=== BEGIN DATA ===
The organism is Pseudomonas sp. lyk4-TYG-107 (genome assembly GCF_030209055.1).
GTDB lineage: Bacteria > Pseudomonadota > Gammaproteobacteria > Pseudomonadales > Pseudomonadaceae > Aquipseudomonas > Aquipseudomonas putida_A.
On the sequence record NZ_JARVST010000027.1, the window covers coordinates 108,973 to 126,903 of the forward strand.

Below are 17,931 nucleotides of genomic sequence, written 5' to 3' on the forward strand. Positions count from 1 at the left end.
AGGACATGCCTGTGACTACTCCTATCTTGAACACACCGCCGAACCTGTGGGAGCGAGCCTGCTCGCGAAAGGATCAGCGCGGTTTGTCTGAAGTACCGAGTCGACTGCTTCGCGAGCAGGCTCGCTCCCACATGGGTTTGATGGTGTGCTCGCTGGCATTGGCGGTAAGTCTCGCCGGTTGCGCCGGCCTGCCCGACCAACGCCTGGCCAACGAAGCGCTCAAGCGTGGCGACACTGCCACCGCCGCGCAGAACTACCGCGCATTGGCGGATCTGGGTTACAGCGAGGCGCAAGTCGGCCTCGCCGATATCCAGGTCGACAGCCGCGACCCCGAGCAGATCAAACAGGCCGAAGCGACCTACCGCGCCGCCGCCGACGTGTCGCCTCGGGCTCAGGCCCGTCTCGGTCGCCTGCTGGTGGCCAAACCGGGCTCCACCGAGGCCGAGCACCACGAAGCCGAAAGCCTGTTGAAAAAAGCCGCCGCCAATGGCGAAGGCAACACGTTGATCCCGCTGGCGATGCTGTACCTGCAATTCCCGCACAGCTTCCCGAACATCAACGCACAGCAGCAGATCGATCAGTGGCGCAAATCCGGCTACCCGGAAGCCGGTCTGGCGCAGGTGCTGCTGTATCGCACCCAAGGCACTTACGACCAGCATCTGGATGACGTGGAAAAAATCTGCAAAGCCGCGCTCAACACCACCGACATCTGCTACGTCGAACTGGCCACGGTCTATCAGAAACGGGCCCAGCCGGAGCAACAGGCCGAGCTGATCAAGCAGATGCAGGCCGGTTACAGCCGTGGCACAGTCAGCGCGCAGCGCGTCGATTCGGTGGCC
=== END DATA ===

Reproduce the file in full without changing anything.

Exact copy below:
The organism is Pseudomonas sp. lyk4-TYG-107 (genome assembly GCF_030209055.1).
GTDB lineage: Bacteria > Pseudomonadota > Gammaproteobacteria > Pseudomonadales > Pseudomonadaceae > Aquipseudomonas > Aquipseudomonas putida_A.
On the sequence record NZ_JARVST010000027.1, the window covers coordinates 108,973 to 126,903 of the forward strand.

Below are 17,931 nucleotides of genomic sequence, written 5' to 3' on the forward strand. Positions count from 1 at the left end.
AGGACATGCCTGTGACTACTCCTATCTTGAACACACCGCCGAACCTGTGGGAGCGAGCCTGCTCGCGAAAGGATCAGCGCGGTTTGTCTGAAGTACCGAGTCGACTGCTTCGCGAGCAGGCTCGCTCCCACATGGGTTTGATGGTGTGCTCGCTGGCATTGGCGGTAAGTCTCGCCGGTTGCGCCGGCCTGCCCGACCAACGCCTGGCCAACGAAGCGCTCAAGCGTGGCGACACTGCCACCGCCGCGCAGAACTACCGCGCATTGGCGGATCTGGGTTACAGCGAGGCGCAAGTCGGCCTCGCCGATATCCAGGTCGACAGCCGCGACCCCGAGCAGATCAAACAGGCCGAAGCGACCTACCGCGCCGCCGCCGACGTGTCGCCTCGGGCTCAGGCCCGTCTCGGTCGCCTGCTGGTGGCCAAACCGGGCTCCACCGAGGCCGAGCACCACGAAGCCGAAAGCCTGTTGAAAAAAGCCGCCGCCAATGGCGAAGGCAACACGTTGATCCCGCTGGCGATGCTGTACCTGCAATTCCCGCACAGCTTCCCGAACATCAACGCACAGCAGCAGATCGATCAGTGGCGCAAATCCGGCTACCCGGAAGCCGGTCTGGCGCAGGTGCTGCTGTATCGCACCCAAGGCACTTACGACCAGCATCTGGATGACGTGGAAAAAATCTGCAAAGCCGCGCTCAACACCACCGACATCTGCTACGTCGAACTGGCCACGGTCTATCAGAAACGGGCCCAGCCGGAGCAACAGGCCGAGCTGATCAAGCAGATGCAGGCCGGTTACAGCCGTGGCACAGTCAGCGCGCAGCGCGTCGATTCGGTGGCC